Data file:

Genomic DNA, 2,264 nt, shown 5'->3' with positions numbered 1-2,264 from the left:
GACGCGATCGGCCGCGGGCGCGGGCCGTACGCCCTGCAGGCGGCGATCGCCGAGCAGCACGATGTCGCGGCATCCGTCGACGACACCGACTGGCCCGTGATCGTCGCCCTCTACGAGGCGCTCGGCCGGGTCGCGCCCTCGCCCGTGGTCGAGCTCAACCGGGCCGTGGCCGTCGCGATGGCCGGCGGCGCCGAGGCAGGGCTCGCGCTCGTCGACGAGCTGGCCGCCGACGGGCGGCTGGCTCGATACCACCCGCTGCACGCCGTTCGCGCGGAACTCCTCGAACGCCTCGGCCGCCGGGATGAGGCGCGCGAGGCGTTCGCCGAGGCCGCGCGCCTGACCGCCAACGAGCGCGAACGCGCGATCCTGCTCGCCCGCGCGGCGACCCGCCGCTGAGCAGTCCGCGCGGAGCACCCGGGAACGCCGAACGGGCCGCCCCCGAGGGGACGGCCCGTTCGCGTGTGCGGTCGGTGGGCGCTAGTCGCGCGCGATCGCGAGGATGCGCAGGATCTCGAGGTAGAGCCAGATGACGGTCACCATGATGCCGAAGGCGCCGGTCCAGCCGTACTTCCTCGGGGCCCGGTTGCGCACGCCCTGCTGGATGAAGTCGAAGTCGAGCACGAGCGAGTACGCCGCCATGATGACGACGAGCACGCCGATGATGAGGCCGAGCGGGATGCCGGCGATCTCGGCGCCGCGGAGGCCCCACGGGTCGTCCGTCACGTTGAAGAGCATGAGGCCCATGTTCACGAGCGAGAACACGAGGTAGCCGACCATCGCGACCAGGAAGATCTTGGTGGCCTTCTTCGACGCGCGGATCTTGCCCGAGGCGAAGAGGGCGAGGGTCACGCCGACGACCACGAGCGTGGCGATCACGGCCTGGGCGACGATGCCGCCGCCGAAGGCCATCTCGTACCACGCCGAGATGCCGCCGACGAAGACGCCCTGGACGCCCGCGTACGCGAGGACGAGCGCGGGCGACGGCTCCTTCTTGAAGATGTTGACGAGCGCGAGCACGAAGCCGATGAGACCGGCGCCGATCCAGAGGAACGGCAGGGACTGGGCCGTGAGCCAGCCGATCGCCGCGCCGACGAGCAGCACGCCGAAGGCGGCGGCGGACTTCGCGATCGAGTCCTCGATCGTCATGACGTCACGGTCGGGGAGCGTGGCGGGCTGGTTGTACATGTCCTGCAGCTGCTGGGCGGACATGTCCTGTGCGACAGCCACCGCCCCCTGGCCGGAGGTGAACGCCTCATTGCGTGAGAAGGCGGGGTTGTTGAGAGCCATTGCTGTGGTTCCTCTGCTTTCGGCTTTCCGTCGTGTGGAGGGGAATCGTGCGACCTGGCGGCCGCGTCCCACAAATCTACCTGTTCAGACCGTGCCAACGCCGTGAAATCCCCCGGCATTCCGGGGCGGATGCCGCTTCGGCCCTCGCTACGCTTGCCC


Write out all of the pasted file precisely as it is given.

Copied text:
Genomic DNA, 2,264 nt, shown 5'->3' with positions numbered 1-2,264 from the left:
GACGCGATCGGCCGCGGGCGCGGGCCGTACGCCCTGCAGGCGGCGATCGCCGAGCAGCACGATGTCGCGGCATCCGTCGACGACACCGACTGGCCCGTGATCGTCGCCCTCTACGAGGCGCTCGGCCGGGTCGCGCCCTCGCCCGTGGTCGAGCTCAACCGGGCCGTGGCCGTCGCGATGGCCGGCGGCGCCGAGGCAGGGCTCGCGCTCGTCGACGAGCTGGCCGCCGACGGGCGGCTGGCTCGATACCACCCGCTGCACGCCGTTCGCGCGGAACTCCTCGAACGCCTCGGCCGCCGGGATGAGGCGCGCGAGGCGTTCGCCGAGGCCGCGCGCCTGACCGCCAACGAGCGCGAACGCGCGATCCTGCTCGCCCGCGCGGCGACCCGCCGCTGAGCAGTCCGCGCGGAGCACCCGGGAACGCCGAACGGGCCGCCCCCGAGGGGACGGCCCGTTCGCGTGTGCGGTCGGTGGGCGCTAGTCGCGCGCGATCGCGAGGATGCGCAGGATCTCGAGGTAGAGCCAGATGACGGTCACCATGATGCCGAAGGCGCCGGTCCAGCCGTACTTCCTCGGGGCCCGGTTGCGCACGCCCTGCTGGATGAAGTCGAAGTCGAGCACGAGCGAGTACGCCGCCATGATGACGACGAGCACGCCGATGATGAGGCCGAGCGGGATGCCGGCGATCTCGGCGCCGCGGAGGCCCCACGGGTCGTCCGTCACGTTGAAGAGCATGAGGCCCATGTTCACGAGCGAGAACACGAGGTAGCCGACCATCGCGACCAGGAAGATCTTGGTGGCCTTCTTCGACGCGCGGATCTTGCCCGAGGCGAAGAGGGCGAGGGTCACGCCGACGACCACGAGCGTGGCGATCACGGCCTGGGCGACGATGCCGCCGCCGAAGGCCATCTCGTACCACGCCGAGATGCCGCCGACGAAGACGCCCTGGACGCCCGCGTACGCGAGGACGAGCGCGGGCGACGGCTCCTTCTTGAAGATGTTGACGAGCGCGAGCACGAAGCCGATGAGACCGGCGCCGATCCAGAGGAACGGCAGGGACTGGGCCGTGAGCCAGCCGATCGCCGCGCCGACGAGCAGCACGCCGAAGGCGGCGGCGGACTTCGCGATCGAGTCCTCGATCGTCATGACGTCACGGTCGGGGAGCGTGGCGGGCTGGTTGTACATGTCCTGCAGCTGCTGGGCGGACATGTCCTGTGCGACAGCCACCGCCCCCTGGCCGGAGGTGAACGCCTCATTGCGTGAGAAGGCGGGGTTGTTGAGAGCCATTGCTGTGGTTCCTCTGCTTTCGGCTTTCCGTCGTGTGGAGGGGAATCGTGCGACCTGGCGGCCGCGTCCCACAAATCTACCTGTTCAGACCGTGCCAACGCCGTGAAATCCCCCGGCATTCCGGGGCGGATGCCGCTTCGGCCCTCGCTACGCTTGCCC